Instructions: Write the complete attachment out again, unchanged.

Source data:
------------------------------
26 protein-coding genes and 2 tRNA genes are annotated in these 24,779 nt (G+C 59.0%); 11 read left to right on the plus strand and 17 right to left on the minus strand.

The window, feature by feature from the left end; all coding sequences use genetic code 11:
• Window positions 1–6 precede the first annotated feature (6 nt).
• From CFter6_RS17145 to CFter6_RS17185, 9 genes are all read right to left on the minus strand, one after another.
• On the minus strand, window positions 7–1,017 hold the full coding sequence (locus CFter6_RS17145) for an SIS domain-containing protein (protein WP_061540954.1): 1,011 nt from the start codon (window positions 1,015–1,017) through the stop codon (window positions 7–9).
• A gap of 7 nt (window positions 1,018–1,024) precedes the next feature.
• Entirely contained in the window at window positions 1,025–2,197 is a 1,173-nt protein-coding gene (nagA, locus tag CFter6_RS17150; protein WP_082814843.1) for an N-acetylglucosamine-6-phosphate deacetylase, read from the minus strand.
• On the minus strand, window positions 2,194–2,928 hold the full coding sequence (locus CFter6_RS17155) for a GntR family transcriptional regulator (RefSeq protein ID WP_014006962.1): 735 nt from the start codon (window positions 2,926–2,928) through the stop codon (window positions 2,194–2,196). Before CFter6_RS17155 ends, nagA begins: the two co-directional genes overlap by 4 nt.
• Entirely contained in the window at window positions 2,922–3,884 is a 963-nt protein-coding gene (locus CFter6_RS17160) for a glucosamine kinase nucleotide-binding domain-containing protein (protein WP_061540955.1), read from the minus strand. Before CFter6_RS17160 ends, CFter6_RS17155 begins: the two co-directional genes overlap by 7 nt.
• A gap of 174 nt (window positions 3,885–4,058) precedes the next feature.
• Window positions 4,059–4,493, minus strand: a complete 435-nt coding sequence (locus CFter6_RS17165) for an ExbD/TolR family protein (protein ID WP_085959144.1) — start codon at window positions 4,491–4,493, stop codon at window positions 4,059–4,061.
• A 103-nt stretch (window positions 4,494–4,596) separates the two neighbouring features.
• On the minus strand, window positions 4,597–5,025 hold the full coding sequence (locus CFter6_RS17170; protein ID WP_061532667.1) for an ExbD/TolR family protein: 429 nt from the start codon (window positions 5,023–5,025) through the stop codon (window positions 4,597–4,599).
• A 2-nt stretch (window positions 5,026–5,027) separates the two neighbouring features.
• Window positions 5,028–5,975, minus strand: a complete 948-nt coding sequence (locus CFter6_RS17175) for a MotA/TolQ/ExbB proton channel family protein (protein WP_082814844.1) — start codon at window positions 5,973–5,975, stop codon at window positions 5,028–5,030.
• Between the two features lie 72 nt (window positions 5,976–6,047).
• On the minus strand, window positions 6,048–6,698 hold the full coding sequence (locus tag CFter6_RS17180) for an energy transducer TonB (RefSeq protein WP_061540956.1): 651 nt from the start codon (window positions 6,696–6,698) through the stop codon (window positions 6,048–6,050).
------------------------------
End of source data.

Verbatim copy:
26 protein-coding genes and 2 tRNA genes are annotated in these 24,779 nt (G+C 59.0%); 11 read left to right on the plus strand and 17 right to left on the minus strand.

The window, feature by feature from the left end; all coding sequences use genetic code 11:
• Window positions 1–6 precede the first annotated feature (6 nt).
• From CFter6_RS17145 to CFter6_RS17185, 9 genes are all read right to left on the minus strand, one after another.
• On the minus strand, window positions 7–1,017 hold the full coding sequence (locus CFter6_RS17145) for an SIS domain-containing protein (protein WP_061540954.1): 1,011 nt from the start codon (window positions 1,015–1,017) through the stop codon (window positions 7–9).
• A gap of 7 nt (window positions 1,018–1,024) precedes the next feature.
• Entirely contained in the window at window positions 1,025–2,197 is a 1,173-nt protein-coding gene (nagA, locus tag CFter6_RS17150; protein WP_082814843.1) for an N-acetylglucosamine-6-phosphate deacetylase, read from the minus strand.
• On the minus strand, window positions 2,194–2,928 hold the full coding sequence (locus CFter6_RS17155) for a GntR family transcriptional regulator (RefSeq protein ID WP_014006962.1): 735 nt from the start codon (window positions 2,926–2,928) through the stop codon (window positions 2,194–2,196). Before CFter6_RS17155 ends, nagA begins: the two co-directional genes overlap by 4 nt.
• Entirely contained in the window at window positions 2,922–3,884 is a 963-nt protein-coding gene (locus CFter6_RS17160) for a glucosamine kinase nucleotide-binding domain-containing protein (protein WP_061540955.1), read from the minus strand. Before CFter6_RS17160 ends, CFter6_RS17155 begins: the two co-directional genes overlap by 7 nt.
• A gap of 174 nt (window positions 3,885–4,058) precedes the next feature.
• Window positions 4,059–4,493, minus strand: a complete 435-nt coding sequence (locus CFter6_RS17165) for an ExbD/TolR family protein (protein ID WP_085959144.1) — start codon at window positions 4,491–4,493, stop codon at window positions 4,059–4,061.
• A 103-nt stretch (window positions 4,494–4,596) separates the two neighbouring features.
• On the minus strand, window positions 4,597–5,025 hold the full coding sequence (locus CFter6_RS17170; protein ID WP_061532667.1) for an ExbD/TolR family protein: 429 nt from the start codon (window positions 5,023–5,025) through the stop codon (window positions 4,597–4,599).
• A 2-nt stretch (window positions 5,026–5,027) separates the two neighbouring features.
• Window positions 5,028–5,975, minus strand: a complete 948-nt coding sequence (locus CFter6_RS17175) for a MotA/TolQ/ExbB proton channel family protein (protein WP_082814844.1) — start codon at window positions 5,973–5,975, stop codon at window positions 5,028–5,030.
• Between the two features lie 72 nt (window positions 5,976–6,047).
• On the minus strand, window positions 6,048–6,698 hold the full coding sequence (locus tag CFter6_RS17180) for an energy transducer TonB (RefSeq protein WP_061540956.1): 651 nt from the start codon (window positions 6,696–6,698) through the stop codon (window positions 6,048–6,050).